It is also important to note that a spouse who is otherwise eligible to request the court for a child support obligation may not ask for a court to determine his or her child support obligation if there is already a pending divorce or paternity action. In other words, a spouse cannot be a party to a divorce action (in which child support would be determined) and request that a court determine his or her child support obligation under this statute.
A determination of child support is a frequent feature of many Florida divorces. Child support in Florida is determined according to a formula that is set forth in the Florida child support guidelines. Under this formula, a court considers the net income of both of the parties as well as the number of children of the parties’ marriage. Using this information, the court consults the child support guidelines for the appropriate total child support obligation amount for the parties. The parties then share this obligation amount in the same proportion as their contribution to the overall total net income figure.
In many cases, when a party initially files a divorce or paternity action they also ask the court to set a temporary child support amount. This is meant to provide the requesting spouse with some monetary resources with which to support the child or children while the divorce or paternity action is pending. At the final hearing on the divorce or paternity petition, the court will then set a more permanent child support amount based on its findings related to the custody of the child and the financial situation of the parties. These orders can then be reviewed and, if necessary, modified after a certain number of years or when there is a substantial change in the parties financial circumstances (such as a promotion or job loss).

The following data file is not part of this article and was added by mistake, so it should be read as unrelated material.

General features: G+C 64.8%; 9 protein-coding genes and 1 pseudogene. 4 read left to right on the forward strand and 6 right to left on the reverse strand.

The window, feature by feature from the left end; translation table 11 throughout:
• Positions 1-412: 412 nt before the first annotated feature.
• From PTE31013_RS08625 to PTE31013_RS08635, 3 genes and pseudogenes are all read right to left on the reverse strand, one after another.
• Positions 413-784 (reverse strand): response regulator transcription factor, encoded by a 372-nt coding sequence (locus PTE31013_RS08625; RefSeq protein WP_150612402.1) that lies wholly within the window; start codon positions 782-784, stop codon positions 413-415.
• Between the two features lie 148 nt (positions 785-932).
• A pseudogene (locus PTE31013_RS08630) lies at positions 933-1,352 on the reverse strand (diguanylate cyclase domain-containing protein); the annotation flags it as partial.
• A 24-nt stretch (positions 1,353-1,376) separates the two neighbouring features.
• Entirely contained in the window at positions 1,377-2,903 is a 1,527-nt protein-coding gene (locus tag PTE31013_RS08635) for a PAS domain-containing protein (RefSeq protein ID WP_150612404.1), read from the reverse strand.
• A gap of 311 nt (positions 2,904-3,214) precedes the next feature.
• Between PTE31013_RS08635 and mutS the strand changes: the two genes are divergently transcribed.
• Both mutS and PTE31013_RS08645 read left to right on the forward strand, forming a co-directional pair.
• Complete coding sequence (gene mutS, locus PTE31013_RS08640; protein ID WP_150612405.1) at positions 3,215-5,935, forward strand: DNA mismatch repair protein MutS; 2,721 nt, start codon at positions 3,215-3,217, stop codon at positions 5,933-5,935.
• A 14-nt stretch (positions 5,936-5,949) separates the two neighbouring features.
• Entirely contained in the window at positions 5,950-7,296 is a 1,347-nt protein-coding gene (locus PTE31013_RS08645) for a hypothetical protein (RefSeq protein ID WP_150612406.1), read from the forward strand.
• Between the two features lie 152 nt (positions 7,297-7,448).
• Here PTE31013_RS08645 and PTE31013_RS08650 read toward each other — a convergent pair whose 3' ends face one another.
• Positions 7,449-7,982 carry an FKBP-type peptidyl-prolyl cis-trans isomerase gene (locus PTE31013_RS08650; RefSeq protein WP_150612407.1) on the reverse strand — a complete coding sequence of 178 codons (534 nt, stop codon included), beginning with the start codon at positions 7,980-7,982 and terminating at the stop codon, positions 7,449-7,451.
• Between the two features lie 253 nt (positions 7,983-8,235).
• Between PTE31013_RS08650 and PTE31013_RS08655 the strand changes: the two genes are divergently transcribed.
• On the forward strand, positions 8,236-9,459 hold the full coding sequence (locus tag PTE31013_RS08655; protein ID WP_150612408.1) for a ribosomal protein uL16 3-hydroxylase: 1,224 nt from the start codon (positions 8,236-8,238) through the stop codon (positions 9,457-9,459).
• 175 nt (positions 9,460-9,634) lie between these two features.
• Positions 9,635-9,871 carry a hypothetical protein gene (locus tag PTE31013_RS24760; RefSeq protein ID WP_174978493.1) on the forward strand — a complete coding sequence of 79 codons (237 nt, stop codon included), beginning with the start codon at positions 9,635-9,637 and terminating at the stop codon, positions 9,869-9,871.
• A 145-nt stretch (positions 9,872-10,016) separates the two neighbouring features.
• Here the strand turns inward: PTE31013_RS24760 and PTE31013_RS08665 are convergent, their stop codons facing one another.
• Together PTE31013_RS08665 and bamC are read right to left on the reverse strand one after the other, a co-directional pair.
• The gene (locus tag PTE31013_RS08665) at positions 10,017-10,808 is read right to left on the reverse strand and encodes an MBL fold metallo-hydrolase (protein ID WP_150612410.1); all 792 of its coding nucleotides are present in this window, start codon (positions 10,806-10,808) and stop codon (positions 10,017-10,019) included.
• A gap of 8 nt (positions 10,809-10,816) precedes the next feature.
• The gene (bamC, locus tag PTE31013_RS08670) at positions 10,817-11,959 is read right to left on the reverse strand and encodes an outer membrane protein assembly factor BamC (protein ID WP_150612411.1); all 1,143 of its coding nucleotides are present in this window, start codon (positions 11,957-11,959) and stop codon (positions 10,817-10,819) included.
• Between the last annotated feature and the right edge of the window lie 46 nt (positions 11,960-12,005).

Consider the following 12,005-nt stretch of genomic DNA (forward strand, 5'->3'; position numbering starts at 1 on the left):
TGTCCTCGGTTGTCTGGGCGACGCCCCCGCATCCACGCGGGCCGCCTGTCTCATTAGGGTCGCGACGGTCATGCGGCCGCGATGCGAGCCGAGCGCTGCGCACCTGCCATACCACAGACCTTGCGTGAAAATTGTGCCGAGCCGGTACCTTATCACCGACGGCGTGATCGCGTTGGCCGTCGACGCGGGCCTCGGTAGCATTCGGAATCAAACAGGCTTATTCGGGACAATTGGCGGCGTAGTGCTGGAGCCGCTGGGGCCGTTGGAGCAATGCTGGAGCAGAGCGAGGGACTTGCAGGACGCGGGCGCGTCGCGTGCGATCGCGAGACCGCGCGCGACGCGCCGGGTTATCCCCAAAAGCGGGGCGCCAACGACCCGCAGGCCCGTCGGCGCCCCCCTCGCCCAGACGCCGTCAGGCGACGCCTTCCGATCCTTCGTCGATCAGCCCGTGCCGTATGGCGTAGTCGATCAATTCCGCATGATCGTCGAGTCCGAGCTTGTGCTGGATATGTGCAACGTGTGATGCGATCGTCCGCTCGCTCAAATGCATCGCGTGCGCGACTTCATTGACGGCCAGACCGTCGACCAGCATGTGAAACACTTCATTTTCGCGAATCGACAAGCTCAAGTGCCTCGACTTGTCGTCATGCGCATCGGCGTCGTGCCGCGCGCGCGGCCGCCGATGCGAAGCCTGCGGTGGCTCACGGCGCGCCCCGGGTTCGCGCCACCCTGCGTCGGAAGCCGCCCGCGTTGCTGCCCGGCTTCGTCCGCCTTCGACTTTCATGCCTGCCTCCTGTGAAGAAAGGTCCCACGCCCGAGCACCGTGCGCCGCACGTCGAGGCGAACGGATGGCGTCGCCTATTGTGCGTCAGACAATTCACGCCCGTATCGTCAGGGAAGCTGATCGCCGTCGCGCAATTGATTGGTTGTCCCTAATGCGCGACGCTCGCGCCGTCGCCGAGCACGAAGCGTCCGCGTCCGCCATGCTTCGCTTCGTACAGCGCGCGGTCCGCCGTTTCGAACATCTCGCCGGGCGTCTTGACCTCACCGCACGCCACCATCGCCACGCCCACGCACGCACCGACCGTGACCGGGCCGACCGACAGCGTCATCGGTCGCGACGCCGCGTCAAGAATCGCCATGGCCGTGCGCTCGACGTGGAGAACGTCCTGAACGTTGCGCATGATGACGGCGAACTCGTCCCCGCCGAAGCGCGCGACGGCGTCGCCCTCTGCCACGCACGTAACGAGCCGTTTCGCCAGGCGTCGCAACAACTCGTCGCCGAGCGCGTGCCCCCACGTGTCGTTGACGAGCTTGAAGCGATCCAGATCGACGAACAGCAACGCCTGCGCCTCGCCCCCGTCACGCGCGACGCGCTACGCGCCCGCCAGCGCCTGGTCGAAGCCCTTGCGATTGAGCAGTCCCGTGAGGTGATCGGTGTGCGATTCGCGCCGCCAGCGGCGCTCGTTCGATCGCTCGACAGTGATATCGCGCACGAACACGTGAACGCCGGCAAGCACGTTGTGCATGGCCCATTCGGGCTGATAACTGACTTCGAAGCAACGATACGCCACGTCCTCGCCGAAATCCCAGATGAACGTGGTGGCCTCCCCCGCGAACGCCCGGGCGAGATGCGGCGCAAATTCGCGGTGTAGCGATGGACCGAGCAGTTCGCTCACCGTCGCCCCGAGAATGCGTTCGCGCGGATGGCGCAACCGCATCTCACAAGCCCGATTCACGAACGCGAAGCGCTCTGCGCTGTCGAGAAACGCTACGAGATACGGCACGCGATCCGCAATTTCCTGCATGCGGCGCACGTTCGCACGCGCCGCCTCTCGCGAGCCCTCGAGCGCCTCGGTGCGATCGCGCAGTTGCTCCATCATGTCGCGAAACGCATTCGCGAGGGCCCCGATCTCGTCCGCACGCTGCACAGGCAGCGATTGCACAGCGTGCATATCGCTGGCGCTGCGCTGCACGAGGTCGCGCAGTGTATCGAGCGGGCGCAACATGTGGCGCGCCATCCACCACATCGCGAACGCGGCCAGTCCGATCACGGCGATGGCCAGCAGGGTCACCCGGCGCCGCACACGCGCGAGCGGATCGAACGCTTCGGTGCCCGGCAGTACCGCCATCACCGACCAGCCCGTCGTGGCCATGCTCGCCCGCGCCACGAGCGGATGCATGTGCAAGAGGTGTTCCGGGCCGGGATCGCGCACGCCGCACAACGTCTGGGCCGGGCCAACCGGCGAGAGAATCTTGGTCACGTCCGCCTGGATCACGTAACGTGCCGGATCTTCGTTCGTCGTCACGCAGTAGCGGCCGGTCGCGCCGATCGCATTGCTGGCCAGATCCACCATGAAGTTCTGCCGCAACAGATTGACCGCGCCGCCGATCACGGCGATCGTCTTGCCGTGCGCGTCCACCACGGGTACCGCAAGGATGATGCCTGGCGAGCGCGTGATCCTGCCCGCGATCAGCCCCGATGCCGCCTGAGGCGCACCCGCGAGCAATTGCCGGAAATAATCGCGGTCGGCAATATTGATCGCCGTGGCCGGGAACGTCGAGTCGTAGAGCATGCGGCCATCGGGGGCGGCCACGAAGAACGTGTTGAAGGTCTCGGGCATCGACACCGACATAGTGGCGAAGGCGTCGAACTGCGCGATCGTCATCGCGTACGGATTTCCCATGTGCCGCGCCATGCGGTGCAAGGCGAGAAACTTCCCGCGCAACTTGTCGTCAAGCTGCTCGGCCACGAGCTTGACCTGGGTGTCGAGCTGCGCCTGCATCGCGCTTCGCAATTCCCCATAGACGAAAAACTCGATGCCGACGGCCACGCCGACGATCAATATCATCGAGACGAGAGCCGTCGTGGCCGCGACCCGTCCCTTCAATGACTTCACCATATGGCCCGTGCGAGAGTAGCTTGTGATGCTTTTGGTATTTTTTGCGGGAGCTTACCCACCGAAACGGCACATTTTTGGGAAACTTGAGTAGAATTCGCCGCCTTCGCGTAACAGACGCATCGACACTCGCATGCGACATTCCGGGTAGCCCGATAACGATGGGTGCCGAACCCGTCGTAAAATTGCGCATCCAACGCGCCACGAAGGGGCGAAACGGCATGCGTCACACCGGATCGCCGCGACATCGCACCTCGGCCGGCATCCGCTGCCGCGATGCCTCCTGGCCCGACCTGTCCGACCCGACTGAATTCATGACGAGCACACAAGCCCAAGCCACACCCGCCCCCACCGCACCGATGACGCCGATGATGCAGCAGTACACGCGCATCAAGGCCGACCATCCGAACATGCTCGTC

In some cases, a party who is residing in Florida away from his or her other spouse and child can petition a Florida court to determine a child support obligation amount so long as there is no pending divorce or paternity action to which the requesting spouse is a party. This option is not available to the spouse who has custody of the child. Upon request, the court will consider the financial circumstances of the requesting party and establish a child support obligation amount. This amount can then be later modified if the circumstances warrant such a change. In addition, seeking the establishment of a child support obligation under this method does not preclude the requesting spouse from later filing a divorce or paternity action if he or she chooses.
While the basics of Florida child support law are relatively easy to understand, there are various nuances in the law that can be difficult to apply. Consulting with an experienced Ayo and Iken Florida child support attorney is advisable so that divorcing parents understand their rights and have the best possible chance of achieving their objectives and goals as they relate to child support.